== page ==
newsCO.com.au | Aus Music Month: Canberra students take centre stage for Bandstravaganza

November 14, 2017

@newsCOflash

2017-11-14 00:00:00

Posted

November 14, 2017 11:00:05

Andre Maras picked up a saxophone for the first time only 18 months ago, but tonight he will perform in front of a full house at the ANU’s Llewellyn Hall.

The year six student from Red Hill Primary School is part of the Canberra Instrumental Music Program’s Bandstravaganza.

Tickets sold out in less than an hour for the event that runs over three evenings on Monday to Wednesday this week.

Andre is one of 1,600 public school students taking part in Bandstravaganza, which includes students from year six through to year 12.

“I learned to play at school in band lessons but I also practise at home to keep my standard up,” he said.

Instrumental Music Program principal Naida Blackley said students were experiencing the benefits of working together toward a shared goal.

“Band is the best team sport you can do sitting down.”

At their combined rehearsal, students from Red Hill, Telopea Park and Garran Primary schools played three performance pieces together for the first time.

“The students only get one shot at a combined rehearsal,” Ms Blackley said.

“On night one, mixed ensembles, percussion, choirs and ukuleles take centre stage.

“Then the stage belongs to the concert bands for the following two nights of performance.”

The Instrumental Music Program has been running in Canberra’s schools since 1973.

“We’re now in 52 public schools and every year there are more than 3,000 students in our public schools learning an instrument,” Ms Blackley said.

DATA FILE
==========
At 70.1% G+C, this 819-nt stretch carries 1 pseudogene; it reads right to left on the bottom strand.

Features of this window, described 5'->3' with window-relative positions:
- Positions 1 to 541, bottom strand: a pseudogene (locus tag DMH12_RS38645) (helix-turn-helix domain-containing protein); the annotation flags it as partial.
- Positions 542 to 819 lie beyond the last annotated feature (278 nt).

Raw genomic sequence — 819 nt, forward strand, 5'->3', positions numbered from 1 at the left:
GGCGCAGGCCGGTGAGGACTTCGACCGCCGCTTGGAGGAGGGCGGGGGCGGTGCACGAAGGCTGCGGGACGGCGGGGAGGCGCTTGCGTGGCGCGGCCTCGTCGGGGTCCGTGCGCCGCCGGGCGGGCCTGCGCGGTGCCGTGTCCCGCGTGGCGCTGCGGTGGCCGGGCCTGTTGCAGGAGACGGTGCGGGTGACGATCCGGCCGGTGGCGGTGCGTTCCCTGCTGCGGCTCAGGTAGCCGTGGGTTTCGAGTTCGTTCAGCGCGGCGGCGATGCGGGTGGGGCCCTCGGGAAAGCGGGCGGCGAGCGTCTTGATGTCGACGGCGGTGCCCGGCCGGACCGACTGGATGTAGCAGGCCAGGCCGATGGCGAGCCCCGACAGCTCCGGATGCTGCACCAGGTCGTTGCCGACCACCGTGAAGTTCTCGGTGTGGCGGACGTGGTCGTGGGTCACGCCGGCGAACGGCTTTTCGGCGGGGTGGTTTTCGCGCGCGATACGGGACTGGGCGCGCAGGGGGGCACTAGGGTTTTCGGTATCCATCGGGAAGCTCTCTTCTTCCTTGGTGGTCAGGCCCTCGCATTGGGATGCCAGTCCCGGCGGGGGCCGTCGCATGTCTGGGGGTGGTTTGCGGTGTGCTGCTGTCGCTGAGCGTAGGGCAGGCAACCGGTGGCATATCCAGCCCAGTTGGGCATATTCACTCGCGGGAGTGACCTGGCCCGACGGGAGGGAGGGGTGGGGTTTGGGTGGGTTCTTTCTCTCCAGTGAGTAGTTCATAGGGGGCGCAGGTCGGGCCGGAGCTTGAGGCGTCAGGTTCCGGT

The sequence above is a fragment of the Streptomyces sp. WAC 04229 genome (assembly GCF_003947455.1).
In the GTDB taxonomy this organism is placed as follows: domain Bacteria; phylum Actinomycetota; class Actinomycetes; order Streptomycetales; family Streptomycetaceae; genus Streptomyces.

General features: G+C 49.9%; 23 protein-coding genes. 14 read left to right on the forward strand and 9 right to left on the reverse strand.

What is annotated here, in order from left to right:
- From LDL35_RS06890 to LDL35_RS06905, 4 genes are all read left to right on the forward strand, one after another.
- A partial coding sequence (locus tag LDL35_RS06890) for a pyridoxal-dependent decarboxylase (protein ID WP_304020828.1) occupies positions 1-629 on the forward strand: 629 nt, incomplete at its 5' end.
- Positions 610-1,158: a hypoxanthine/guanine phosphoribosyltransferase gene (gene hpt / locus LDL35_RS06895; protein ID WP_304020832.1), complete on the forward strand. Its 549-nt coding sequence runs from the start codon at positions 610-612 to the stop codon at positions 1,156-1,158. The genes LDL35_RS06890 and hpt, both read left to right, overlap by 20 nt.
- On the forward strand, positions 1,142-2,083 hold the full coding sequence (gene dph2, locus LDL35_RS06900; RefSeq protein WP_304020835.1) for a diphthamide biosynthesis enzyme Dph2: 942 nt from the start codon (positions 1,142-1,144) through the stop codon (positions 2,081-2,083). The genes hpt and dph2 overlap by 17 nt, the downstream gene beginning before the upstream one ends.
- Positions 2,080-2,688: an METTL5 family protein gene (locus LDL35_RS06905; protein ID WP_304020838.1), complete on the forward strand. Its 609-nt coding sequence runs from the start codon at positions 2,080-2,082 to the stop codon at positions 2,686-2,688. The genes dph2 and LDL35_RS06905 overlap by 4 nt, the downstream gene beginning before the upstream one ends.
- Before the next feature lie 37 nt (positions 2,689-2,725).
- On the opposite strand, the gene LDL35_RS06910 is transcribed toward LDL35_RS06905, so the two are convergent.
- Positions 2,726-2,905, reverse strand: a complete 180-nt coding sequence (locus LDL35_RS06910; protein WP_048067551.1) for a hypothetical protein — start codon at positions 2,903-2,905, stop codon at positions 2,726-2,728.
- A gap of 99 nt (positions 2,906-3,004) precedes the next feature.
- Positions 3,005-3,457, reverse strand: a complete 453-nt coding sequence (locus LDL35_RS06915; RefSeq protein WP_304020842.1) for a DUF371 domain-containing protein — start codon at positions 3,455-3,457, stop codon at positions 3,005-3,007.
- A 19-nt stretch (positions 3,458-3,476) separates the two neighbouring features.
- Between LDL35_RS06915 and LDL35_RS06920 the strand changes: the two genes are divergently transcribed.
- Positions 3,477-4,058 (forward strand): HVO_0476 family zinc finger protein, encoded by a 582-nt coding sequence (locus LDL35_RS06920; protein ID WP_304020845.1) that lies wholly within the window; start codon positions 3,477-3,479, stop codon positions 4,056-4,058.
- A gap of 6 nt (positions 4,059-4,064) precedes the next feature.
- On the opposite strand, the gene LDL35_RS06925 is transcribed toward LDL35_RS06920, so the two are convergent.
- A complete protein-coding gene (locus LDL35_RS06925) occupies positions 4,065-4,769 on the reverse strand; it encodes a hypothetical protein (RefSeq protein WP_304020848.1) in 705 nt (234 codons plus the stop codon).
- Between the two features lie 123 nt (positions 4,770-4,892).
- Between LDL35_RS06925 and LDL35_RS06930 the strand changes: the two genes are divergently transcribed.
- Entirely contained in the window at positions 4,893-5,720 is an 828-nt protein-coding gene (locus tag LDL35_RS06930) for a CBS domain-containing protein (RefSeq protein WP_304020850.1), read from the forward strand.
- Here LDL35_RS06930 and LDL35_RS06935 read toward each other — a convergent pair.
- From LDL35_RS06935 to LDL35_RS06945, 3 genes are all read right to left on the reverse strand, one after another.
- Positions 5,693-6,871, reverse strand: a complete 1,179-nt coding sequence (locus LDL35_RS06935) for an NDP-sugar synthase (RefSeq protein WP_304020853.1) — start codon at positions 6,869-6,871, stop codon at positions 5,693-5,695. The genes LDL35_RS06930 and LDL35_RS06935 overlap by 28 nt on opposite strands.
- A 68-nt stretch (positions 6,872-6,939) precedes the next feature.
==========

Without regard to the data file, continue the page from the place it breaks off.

“The program gives students the opportunity to receive tuition for two years at a very low cost and then be part of a band.

“It’s a concert band focus — we teach brass, woodwind and percussion instruments.”

Musician and teacher Rachel Allen has been working with many of the students in the primary schools band in preparation for their big night.

“It’s extra special when they get together because they get to hear all the various parts that have been missing,” she said.

“The brass groups finally get to hear the flutes and the clarinets, instead of counting rests.”

As part of the Canberra Symphony Orchestra, Ms Allen knows exactly what it feels like to perform in front of a big audience.

“I’ve tried to forewarn the students of how daunting it can be when they walk out on stage,” she said.

“I’ve told them how Llewellyn Hall is beautiful and it’s the biggest and best that we’ve got in Canberra.

“We’ve also talked about adrenaline and how it’s a good thing because it can lift their concentration and performance.”

Topics:

music,

arts-and-entertainment,

music-education,

canberra-2600

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